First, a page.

Microsoft Surface RT review buzz

As the first reviews of the Microsoft Surface RT tablet start to shuffle in, I’m disappointed by the reviews and the reviewers themselves. While many of the reviews compare various tablet products directly, as they should, some of them look at the surface as a laptop replacement device. To be clear, the Surface RT has no illusions of its role as a tablet with a keyboard added for convenience. If a reviewer is expecting a “Surface” that is a replacement for a netbook or a similar product, they should be waiting to review the Surface “Pro” to be released in the first half of next year.

Beyond that, the sheer volume of Apple-biased reviews are somewhat painful. Nitpicking things like font-choices on the interface, rather than just admitting they like the product. If it had a different brand name behind it, the same reviewer would be gushing over it. I understand they really want to be unbiased, but they just aren’t. I can tell that I won’t be. I, myself, gush over all things Microsoft. I have since I was in high school, and although my friends wanted to be the Mac guy or the Linux guy, I had no hesitation about being the Windows guy. I was the one who had no problems with Windows ME, and the better part of a decade later was an early adopter of Windows Vista. But does that mean that I can’t load up a web page or a video on Netflix and compare the two images side by side? Absolutely not!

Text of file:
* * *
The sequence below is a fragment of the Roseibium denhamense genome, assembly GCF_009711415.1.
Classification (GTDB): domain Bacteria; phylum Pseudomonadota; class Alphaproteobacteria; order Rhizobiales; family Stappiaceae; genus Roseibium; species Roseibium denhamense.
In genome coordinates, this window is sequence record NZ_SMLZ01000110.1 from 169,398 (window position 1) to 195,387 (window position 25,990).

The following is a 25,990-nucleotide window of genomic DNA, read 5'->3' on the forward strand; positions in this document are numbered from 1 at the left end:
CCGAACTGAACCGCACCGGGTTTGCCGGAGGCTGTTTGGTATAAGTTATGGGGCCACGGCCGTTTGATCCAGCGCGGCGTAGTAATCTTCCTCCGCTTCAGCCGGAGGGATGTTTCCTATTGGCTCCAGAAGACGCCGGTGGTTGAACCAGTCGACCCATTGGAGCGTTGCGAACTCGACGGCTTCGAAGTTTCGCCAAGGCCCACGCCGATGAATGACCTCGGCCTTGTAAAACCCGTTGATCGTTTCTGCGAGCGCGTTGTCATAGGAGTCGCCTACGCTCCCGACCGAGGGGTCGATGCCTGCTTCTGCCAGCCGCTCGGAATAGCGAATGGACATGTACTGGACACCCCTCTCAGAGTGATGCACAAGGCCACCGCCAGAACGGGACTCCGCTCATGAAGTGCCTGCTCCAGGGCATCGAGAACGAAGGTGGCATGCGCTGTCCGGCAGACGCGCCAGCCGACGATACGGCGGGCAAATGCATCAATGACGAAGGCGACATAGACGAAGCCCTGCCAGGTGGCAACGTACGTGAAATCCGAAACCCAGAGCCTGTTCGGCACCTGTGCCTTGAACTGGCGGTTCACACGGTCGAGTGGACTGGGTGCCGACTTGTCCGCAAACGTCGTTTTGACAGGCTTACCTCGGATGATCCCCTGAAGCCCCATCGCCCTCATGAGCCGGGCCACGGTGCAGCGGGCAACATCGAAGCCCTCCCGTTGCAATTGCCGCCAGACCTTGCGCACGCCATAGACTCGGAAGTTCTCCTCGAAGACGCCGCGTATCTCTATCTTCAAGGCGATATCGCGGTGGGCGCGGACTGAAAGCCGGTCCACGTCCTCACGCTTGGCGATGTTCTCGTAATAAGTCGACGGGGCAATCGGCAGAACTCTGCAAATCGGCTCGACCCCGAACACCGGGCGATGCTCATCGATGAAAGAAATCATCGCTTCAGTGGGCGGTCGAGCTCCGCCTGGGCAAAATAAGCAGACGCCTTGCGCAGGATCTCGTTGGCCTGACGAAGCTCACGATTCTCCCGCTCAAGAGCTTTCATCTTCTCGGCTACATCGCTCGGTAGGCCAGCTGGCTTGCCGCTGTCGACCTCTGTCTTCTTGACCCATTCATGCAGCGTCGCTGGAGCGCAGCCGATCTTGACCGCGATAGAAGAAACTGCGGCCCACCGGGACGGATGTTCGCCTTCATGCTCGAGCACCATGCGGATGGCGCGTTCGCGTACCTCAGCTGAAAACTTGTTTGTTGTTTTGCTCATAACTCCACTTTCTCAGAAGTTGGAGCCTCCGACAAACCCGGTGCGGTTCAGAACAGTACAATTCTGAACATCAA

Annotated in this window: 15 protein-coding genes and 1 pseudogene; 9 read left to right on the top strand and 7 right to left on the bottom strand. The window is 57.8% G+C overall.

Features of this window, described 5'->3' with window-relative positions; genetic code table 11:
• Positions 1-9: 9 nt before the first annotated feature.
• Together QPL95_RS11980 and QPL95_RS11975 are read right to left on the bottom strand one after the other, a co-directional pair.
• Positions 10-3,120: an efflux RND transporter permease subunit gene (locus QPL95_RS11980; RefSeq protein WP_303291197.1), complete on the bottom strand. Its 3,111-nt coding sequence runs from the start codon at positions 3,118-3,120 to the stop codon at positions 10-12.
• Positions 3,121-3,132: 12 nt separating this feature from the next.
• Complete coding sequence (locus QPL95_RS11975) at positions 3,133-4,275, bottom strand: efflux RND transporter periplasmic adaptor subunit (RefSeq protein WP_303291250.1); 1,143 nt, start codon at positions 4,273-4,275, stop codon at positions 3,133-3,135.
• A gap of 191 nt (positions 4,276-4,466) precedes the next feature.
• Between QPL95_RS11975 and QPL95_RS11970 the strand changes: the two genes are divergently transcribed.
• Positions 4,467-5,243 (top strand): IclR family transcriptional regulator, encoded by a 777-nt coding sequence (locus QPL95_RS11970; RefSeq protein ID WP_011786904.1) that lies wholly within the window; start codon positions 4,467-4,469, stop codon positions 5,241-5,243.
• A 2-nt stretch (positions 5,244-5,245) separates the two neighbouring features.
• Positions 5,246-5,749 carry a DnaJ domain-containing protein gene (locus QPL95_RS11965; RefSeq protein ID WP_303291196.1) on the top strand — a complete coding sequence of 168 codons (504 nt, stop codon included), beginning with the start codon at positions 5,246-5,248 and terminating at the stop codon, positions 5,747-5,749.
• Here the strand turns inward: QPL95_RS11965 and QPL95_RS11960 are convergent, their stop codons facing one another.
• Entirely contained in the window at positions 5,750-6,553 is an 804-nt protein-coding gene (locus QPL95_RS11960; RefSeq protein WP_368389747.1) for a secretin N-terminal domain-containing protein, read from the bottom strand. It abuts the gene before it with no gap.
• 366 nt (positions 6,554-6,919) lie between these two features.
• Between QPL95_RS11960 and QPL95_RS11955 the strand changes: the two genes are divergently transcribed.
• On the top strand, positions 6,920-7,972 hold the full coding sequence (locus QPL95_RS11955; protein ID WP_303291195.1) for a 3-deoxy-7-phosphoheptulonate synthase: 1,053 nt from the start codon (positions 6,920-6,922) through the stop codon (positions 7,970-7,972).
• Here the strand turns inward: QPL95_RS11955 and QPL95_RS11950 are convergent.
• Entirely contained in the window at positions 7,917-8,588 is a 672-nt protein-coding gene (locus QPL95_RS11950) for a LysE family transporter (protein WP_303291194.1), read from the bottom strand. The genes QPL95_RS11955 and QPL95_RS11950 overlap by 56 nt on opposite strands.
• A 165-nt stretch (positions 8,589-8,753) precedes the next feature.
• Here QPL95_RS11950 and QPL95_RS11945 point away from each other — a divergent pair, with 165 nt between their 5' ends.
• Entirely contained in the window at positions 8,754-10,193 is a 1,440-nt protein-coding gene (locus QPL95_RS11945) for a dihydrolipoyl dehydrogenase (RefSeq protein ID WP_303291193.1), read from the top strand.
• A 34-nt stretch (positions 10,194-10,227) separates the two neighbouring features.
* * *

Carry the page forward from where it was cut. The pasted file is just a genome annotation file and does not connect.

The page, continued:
If the iPad 3 simply looks better to the naked eye, I’m going to tell you so. I’m not going to defend my side by talking about clear-type and DPI. But so many of the reviews I’ve read say things along the lines of “yeah, it looks good. But if it looks so good, why will the “Pro” version have a higher resolution? Why isn’t this resolution good enough?” They stop before they actually admit whether or not the Surface RT looks comparable or even better than the iPad 3.

And I can’t wait to talk about sound and various use cases (propped up with the kickstand, held in the hand, with the Touch Cover folded back, etc…). I have major issues with the sound on the iPad 3 – it is an extremely high quality speaker, pointed in entirely the wrong direction. I have such big problems with the iPad’s sound that a actually backed a Kickstarter of a product that hopefully you can buy in some stores soon, called Foco, which is a small pad which redirects the sound on the iPad 2 and 3 to the front.